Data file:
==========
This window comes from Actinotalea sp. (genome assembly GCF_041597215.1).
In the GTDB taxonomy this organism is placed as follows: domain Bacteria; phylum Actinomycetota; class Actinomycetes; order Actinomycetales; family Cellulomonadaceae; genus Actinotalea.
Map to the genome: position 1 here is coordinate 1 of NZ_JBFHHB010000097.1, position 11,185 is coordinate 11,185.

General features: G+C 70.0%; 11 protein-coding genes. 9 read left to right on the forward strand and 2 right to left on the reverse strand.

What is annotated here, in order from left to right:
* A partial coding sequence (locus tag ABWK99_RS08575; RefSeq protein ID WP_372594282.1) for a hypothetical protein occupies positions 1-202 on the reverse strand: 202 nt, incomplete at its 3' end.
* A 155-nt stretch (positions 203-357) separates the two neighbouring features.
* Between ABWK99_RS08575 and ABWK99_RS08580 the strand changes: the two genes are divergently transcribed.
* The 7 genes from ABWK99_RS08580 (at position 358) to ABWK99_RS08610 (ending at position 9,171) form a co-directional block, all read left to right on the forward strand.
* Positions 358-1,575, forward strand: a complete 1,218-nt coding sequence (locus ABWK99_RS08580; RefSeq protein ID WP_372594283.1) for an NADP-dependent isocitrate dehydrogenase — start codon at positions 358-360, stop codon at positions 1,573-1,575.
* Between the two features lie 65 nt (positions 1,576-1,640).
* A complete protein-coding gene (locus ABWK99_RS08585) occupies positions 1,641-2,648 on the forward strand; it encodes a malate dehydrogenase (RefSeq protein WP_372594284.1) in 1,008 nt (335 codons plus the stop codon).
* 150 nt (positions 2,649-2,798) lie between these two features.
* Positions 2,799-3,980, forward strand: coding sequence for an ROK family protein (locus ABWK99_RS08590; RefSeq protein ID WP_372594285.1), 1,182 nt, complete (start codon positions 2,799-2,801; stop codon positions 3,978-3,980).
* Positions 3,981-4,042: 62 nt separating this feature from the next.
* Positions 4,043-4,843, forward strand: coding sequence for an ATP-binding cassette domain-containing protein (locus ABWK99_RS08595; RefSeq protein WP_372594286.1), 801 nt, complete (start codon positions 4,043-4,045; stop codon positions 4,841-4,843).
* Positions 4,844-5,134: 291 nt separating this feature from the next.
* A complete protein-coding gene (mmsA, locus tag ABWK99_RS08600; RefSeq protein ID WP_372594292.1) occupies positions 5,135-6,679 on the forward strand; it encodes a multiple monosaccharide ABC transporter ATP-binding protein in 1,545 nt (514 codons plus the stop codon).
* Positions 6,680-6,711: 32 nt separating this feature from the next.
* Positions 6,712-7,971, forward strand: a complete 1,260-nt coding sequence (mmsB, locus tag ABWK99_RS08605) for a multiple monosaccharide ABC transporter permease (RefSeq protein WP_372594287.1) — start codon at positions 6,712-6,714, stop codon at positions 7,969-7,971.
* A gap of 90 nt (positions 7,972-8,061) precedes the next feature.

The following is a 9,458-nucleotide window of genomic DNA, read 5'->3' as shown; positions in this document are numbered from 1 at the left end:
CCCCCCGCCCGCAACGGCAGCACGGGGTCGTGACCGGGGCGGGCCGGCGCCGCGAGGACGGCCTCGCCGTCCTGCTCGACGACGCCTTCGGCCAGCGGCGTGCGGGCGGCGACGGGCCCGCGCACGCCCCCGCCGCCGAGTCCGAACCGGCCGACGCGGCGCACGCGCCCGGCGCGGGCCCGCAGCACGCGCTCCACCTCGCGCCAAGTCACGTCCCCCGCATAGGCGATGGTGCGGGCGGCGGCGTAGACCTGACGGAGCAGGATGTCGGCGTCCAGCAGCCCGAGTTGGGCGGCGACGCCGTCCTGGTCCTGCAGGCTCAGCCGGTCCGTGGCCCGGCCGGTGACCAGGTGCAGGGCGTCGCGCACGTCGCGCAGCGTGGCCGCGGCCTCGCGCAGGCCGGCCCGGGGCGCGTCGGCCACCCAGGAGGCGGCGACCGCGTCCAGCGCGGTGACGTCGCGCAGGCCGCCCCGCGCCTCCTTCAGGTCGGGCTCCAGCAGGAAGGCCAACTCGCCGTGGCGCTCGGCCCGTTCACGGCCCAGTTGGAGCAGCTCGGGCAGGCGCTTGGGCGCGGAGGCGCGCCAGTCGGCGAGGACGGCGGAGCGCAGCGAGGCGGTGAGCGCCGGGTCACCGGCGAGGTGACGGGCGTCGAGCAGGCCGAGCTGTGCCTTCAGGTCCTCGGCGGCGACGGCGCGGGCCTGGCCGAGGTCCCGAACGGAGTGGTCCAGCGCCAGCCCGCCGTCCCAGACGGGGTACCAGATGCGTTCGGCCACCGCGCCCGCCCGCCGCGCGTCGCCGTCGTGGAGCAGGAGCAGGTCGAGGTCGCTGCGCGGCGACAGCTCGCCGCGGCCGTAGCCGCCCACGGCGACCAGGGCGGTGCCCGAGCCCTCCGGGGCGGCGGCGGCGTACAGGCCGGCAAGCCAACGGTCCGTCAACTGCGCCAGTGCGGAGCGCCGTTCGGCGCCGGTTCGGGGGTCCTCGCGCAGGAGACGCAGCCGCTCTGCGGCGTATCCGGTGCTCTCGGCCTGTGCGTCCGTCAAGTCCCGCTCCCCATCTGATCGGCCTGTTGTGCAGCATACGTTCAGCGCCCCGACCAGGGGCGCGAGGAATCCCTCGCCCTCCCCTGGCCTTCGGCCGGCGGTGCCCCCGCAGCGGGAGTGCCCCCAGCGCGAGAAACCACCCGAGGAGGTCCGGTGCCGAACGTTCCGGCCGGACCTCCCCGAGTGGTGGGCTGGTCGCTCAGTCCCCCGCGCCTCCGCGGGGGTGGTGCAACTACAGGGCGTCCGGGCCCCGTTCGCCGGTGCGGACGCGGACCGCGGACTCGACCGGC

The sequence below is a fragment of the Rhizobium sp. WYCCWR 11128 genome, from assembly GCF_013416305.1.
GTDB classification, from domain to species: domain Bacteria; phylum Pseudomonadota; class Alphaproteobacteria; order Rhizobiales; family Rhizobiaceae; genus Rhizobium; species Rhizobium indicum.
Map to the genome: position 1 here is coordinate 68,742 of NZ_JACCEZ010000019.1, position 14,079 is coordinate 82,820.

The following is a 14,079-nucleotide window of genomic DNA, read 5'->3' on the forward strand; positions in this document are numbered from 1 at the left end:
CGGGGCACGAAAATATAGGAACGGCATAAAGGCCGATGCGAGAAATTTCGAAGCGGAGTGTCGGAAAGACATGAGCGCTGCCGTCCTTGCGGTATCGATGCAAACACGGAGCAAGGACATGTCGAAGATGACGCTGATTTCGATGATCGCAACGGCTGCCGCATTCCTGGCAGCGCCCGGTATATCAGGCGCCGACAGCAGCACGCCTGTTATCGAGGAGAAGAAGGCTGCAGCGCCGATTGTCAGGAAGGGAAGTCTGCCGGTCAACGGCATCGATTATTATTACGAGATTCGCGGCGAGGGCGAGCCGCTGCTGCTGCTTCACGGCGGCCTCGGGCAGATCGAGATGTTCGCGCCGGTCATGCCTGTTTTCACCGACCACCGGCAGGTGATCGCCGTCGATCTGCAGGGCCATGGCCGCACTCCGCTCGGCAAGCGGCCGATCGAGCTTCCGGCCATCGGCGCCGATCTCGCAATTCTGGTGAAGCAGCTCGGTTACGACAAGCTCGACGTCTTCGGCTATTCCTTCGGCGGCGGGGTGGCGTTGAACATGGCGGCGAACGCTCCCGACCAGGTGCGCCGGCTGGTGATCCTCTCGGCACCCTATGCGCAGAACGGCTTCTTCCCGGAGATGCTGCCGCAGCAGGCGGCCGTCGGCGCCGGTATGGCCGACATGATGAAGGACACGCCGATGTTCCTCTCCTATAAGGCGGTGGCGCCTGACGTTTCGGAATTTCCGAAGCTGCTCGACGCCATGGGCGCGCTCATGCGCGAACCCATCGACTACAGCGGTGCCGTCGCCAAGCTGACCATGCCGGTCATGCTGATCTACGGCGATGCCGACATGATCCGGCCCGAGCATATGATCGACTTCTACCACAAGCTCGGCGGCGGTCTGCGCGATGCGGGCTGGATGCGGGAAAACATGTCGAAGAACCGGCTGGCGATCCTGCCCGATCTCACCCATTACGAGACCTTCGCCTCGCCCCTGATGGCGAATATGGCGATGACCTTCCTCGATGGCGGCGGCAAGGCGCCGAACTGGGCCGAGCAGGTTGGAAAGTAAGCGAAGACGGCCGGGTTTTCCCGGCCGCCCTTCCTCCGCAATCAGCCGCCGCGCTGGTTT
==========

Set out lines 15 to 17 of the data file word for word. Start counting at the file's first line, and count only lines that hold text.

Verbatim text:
* Positions 3,981-4,042: 62 nt separating this feature from the next.
* Positions 4,043-4,843, forward strand: coding sequence for an ATP-binding cassette domain-containing protein (locus ABWK99_RS08595; RefSeq protein WP_372594286.1), 801 nt, complete (start codon positions 4,043-4,045; stop codon positions 4,841-4,843).
* Positions 4,844-5,134: 291 nt separating this feature from the next.